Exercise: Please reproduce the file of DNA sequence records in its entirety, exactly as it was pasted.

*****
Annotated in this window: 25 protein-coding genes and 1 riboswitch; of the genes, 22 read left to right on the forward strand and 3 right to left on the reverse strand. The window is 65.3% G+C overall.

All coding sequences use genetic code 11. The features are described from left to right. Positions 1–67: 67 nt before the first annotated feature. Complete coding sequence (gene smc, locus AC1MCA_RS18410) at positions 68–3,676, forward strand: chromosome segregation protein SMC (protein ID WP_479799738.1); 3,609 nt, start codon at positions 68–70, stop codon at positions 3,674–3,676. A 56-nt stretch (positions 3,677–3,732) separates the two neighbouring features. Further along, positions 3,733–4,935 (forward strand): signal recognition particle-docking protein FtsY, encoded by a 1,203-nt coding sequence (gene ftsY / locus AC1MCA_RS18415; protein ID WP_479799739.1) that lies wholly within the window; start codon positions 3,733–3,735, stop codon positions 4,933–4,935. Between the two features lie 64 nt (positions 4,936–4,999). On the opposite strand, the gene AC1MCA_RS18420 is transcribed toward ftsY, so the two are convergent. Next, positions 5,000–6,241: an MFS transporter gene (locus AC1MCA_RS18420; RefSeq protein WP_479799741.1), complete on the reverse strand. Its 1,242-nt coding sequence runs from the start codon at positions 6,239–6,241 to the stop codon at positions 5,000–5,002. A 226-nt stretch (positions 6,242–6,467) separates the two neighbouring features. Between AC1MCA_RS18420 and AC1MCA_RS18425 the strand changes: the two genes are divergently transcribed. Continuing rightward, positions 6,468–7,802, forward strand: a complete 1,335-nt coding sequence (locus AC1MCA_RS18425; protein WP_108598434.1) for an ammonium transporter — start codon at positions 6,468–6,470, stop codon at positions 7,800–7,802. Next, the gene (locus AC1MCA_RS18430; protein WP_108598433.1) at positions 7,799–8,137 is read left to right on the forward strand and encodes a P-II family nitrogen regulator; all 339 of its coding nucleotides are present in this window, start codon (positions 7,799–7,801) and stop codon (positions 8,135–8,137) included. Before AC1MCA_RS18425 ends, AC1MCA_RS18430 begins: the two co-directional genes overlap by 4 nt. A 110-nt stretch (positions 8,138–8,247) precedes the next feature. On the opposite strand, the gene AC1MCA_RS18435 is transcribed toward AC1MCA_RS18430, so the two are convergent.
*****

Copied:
Annotated in this window: 25 protein-coding genes and 1 riboswitch; of the genes, 22 read left to right on the forward strand and 3 right to left on the reverse strand. The window is 65.3% G+C overall.

All coding sequences use genetic code 11. The features are described from left to right. Positions 1–67: 67 nt before the first annotated feature. Complete coding sequence (gene smc, locus AC1MCA_RS18410) at positions 68–3,676, forward strand: chromosome segregation protein SMC (protein ID WP_479799738.1); 3,609 nt, start codon at positions 68–70, stop codon at positions 3,674–3,676. A 56-nt stretch (positions 3,677–3,732) separates the two neighbouring features. Further along, positions 3,733–4,935 (forward strand): signal recognition particle-docking protein FtsY, encoded by a 1,203-nt coding sequence (gene ftsY / locus AC1MCA_RS18415; protein ID WP_479799739.1) that lies wholly within the window; start codon positions 3,733–3,735, stop codon positions 4,933–4,935. Between the two features lie 64 nt (positions 4,936–4,999). On the opposite strand, the gene AC1MCA_RS18420 is transcribed toward ftsY, so the two are convergent. Next, positions 5,000–6,241: an MFS transporter gene (locus AC1MCA_RS18420; RefSeq protein WP_479799741.1), complete on the reverse strand. Its 1,242-nt coding sequence runs from the start codon at positions 6,239–6,241 to the stop codon at positions 5,000–5,002. A 226-nt stretch (positions 6,242–6,467) separates the two neighbouring features. Between AC1MCA_RS18420 and AC1MCA_RS18425 the strand changes: the two genes are divergently transcribed. Continuing rightward, positions 6,468–7,802, forward strand: a complete 1,335-nt coding sequence (locus AC1MCA_RS18425; protein WP_108598434.1) for an ammonium transporter — start codon at positions 6,468–6,470, stop codon at positions 7,800–7,802. Next, the gene (locus AC1MCA_RS18430; protein WP_108598433.1) at positions 7,799–8,137 is read left to right on the forward strand and encodes a P-II family nitrogen regulator; all 339 of its coding nucleotides are present in this window, start codon (positions 7,799–7,801) and stop codon (positions 8,135–8,137) included. Before AC1MCA_RS18425 ends, AC1MCA_RS18430 begins: the two co-directional genes overlap by 4 nt. A 110-nt stretch (positions 8,138–8,247) precedes the next feature. On the opposite strand, the gene AC1MCA_RS18435 is transcribed toward AC1MCA_RS18430, so the two are convergent.